Beethoven makes himself a to-do list of letters to Schindler, Bach and Blöchlinger. He also needs to buy wax candles, sugar, coffee and shaving soap.
Today, Schindler and Beethoven spend the day writing to the embassies in Vienna of various crowned heads and nobles of Europe, soliciting subscriptions to the Missa Solemnis. Not all of these letters written by Schindler today survive, but they are known to have sent such letters to the Elector of Hesse, the Grand Dukes of Baden, Weimar and Mecklenburg, and the Kings of Bavaria, Saxony, Prussia and Württemberg (Brandenburg Letters 1525-1532).
The form text for most of them read essentially as follows in this sample letter to the ambassador for the Elector of Hesse:
“The undersigned wishes to send his latest work, which he considers to be the most successful of his intellectual products, to the Supreme Court of Cassel.
“The same is a large solenne Mass for 4 solo voices, with choirs and full large orchestras, in score, which can also be used as a large oratorio.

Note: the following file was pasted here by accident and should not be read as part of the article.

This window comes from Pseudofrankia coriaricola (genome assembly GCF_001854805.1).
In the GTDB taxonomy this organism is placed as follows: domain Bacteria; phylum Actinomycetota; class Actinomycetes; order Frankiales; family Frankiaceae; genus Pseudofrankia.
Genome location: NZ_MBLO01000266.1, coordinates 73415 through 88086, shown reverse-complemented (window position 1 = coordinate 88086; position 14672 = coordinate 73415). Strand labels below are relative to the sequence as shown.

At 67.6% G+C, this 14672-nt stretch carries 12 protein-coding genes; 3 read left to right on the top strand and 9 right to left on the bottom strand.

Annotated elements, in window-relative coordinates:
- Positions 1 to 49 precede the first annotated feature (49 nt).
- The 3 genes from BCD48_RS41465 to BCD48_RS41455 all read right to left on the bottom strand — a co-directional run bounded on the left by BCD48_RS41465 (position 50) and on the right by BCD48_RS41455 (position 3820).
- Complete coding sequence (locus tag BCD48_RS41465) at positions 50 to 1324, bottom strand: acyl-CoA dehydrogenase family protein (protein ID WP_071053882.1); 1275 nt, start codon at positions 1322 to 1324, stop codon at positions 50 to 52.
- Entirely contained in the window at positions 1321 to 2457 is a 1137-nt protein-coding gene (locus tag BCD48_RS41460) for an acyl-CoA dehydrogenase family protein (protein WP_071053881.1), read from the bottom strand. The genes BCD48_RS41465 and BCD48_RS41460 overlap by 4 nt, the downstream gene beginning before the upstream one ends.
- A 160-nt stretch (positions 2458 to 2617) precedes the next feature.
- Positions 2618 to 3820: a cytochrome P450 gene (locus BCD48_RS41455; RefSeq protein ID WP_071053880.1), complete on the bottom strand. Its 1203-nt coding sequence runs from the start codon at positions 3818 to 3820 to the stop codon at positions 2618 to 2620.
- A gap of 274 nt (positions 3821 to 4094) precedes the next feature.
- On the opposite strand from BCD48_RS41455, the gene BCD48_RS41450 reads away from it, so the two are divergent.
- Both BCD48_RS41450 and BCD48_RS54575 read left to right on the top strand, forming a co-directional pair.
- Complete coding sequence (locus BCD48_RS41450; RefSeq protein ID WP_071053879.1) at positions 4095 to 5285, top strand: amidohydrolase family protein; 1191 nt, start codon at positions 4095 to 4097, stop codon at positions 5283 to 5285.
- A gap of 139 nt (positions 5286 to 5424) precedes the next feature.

“He therefore asks that the High Embassy of His Royal Highness the Elector of Hesse-Cassel deign to obtain the necessary permission for this from your Highest Court.
“However, since the copy of the score requires considerable expense, the person who wrote it does not think it is too high if a fee of 50 ducats in gold is set for it.
“Incidentally, the work mentioned will not be published in print publicly beforehand.
“Vienna, January 23rd. 1823
“Ludwig van Beethoven”
The letters are in Schindler’s hand, with Beethoven’s signature. The letter for the Elector of Hesse quoted above (Brandenburg Letter 1525) is held by the Berlin Staatsbibliothek as aut. 35,20.
In the afternoon, Franz Ludwig Carbon, mayor and landowner in Mödling where Beethoven often spent his summers, comes to visit. He writes with a red pencil, possibly the one Beethoven typically used for correcting scores. His wife is being treated by Dr. Ludwig von Türkheim, a Viennese physician, and Carbon believe he may need to sell his property in Mödling and move to Vienna. He feels bad about abandoning his people in Mödling, and fears there will be discontent and harm.
Conversation book 19, 19r-20r; Conversation book 20 4v-6r.
S.A. Steiner & Co. advertises in today’s Wiener Zeitung at 72 the newly-published Piano Sonata #4 in E minor by Carl Maria von Weber, op.70. This sonata would end up being Weber’s final work for solo piano.
Weber’s rarely-heard Sonata #4 is played here by Kenny Broberg: